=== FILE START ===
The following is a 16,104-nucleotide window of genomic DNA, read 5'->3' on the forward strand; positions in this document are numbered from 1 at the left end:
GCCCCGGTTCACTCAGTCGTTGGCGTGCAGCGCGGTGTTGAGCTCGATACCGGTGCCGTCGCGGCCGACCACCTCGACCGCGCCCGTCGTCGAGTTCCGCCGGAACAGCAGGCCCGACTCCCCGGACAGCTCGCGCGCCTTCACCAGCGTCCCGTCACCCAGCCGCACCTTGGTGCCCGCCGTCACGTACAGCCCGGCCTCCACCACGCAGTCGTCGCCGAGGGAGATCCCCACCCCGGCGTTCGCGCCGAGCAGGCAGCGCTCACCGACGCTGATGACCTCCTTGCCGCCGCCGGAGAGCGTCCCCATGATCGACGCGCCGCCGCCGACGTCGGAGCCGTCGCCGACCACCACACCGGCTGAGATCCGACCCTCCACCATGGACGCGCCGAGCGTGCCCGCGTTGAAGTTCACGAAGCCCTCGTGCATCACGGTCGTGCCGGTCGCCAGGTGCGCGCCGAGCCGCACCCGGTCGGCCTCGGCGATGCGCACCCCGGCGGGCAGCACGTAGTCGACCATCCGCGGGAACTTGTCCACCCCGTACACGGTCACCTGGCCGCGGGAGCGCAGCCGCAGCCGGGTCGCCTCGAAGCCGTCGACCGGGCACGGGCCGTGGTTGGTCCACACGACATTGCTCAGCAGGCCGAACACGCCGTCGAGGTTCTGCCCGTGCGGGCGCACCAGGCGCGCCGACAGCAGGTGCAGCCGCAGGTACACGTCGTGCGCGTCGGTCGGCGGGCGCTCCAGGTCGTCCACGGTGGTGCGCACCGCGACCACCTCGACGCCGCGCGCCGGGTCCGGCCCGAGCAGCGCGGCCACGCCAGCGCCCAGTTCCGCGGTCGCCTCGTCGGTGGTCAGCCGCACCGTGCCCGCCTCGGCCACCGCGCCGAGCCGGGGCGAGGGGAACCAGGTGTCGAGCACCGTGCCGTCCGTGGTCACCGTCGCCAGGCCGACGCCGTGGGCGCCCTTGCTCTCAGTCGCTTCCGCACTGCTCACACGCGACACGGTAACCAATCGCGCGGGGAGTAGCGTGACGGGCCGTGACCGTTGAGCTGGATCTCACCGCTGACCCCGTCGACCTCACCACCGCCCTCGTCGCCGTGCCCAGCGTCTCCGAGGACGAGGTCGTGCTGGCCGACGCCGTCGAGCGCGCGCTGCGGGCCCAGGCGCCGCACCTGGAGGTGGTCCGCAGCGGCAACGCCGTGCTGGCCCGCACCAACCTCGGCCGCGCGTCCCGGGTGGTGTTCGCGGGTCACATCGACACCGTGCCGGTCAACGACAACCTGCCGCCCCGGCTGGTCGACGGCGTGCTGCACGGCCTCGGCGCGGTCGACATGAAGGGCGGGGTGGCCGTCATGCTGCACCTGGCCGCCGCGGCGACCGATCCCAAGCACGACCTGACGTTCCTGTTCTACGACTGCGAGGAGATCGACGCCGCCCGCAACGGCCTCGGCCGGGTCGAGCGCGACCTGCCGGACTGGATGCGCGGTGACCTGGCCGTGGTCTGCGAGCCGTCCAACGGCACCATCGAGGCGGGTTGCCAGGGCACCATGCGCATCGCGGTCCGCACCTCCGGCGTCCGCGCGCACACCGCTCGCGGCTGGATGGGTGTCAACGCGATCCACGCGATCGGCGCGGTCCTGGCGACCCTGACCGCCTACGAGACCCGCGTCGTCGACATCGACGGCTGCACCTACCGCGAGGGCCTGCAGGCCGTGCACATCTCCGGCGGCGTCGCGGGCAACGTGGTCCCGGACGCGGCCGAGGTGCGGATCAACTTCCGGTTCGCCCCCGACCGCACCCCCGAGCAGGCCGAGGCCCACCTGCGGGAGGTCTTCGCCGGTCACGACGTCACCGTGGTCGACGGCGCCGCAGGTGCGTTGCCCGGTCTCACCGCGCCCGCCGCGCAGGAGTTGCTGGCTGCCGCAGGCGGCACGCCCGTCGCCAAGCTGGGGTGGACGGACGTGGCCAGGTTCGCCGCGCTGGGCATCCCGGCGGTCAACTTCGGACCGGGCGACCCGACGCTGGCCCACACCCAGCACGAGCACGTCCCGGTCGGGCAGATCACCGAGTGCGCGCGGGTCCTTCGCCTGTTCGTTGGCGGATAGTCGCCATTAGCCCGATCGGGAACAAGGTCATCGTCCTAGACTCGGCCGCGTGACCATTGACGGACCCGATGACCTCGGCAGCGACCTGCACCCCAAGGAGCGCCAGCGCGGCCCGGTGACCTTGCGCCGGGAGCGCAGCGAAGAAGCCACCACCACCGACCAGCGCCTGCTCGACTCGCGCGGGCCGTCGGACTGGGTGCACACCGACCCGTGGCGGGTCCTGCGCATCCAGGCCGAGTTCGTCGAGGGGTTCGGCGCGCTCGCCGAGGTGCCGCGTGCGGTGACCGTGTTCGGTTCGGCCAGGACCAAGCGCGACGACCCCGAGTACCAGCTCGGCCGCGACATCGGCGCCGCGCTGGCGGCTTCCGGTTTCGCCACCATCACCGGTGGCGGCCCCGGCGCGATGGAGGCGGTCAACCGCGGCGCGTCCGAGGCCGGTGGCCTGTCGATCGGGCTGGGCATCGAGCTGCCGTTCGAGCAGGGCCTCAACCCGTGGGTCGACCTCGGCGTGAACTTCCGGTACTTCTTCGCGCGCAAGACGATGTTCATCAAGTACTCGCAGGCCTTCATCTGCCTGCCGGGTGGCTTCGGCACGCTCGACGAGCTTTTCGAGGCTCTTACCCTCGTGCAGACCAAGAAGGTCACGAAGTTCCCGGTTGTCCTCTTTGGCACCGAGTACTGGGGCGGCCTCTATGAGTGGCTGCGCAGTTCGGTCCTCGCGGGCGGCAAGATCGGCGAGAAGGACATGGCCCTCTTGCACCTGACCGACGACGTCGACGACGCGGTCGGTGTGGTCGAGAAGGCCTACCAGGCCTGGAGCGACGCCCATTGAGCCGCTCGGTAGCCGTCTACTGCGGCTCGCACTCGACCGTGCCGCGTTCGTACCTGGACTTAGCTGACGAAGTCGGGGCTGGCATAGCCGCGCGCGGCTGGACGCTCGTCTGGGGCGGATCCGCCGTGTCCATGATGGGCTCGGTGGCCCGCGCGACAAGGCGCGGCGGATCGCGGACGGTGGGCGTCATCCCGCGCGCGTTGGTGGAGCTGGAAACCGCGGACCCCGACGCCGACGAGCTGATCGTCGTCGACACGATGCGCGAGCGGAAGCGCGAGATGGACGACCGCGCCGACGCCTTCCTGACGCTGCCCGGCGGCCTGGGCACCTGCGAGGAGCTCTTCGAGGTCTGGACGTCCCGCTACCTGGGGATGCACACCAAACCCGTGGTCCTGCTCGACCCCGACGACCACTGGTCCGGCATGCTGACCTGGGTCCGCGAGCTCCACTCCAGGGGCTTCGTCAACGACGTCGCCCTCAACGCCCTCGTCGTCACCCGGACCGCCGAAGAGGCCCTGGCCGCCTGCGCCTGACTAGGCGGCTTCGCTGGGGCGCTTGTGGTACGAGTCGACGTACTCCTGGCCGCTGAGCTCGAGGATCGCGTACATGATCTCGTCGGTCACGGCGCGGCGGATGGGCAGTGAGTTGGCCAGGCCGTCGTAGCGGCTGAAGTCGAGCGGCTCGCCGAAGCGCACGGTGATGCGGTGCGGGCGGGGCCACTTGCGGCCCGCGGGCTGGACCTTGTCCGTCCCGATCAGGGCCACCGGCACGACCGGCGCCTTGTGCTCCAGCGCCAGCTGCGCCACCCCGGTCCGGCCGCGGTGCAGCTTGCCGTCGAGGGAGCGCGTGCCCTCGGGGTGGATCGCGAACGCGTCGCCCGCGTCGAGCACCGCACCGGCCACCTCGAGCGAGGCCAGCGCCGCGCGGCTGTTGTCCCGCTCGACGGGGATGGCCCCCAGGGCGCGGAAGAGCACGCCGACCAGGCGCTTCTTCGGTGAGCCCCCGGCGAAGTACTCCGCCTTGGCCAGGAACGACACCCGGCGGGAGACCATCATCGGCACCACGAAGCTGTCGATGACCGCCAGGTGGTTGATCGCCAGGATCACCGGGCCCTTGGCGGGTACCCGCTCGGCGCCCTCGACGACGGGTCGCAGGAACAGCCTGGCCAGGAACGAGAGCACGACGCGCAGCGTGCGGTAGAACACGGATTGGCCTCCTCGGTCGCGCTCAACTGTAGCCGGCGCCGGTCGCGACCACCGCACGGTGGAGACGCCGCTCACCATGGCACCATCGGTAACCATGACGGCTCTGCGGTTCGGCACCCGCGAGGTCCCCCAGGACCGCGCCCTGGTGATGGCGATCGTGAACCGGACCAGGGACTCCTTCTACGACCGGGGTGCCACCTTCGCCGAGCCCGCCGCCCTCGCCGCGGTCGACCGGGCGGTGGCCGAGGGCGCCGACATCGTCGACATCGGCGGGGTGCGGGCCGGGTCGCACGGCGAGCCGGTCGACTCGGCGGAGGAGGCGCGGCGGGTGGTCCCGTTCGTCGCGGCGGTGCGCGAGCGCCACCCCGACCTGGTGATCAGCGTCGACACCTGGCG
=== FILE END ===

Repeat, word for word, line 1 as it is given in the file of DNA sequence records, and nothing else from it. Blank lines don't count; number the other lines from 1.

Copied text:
The following is a 16,104-nucleotide window of genomic DNA, read 5'->3' on the forward strand; positions in this document are numbered from 1 at the left end: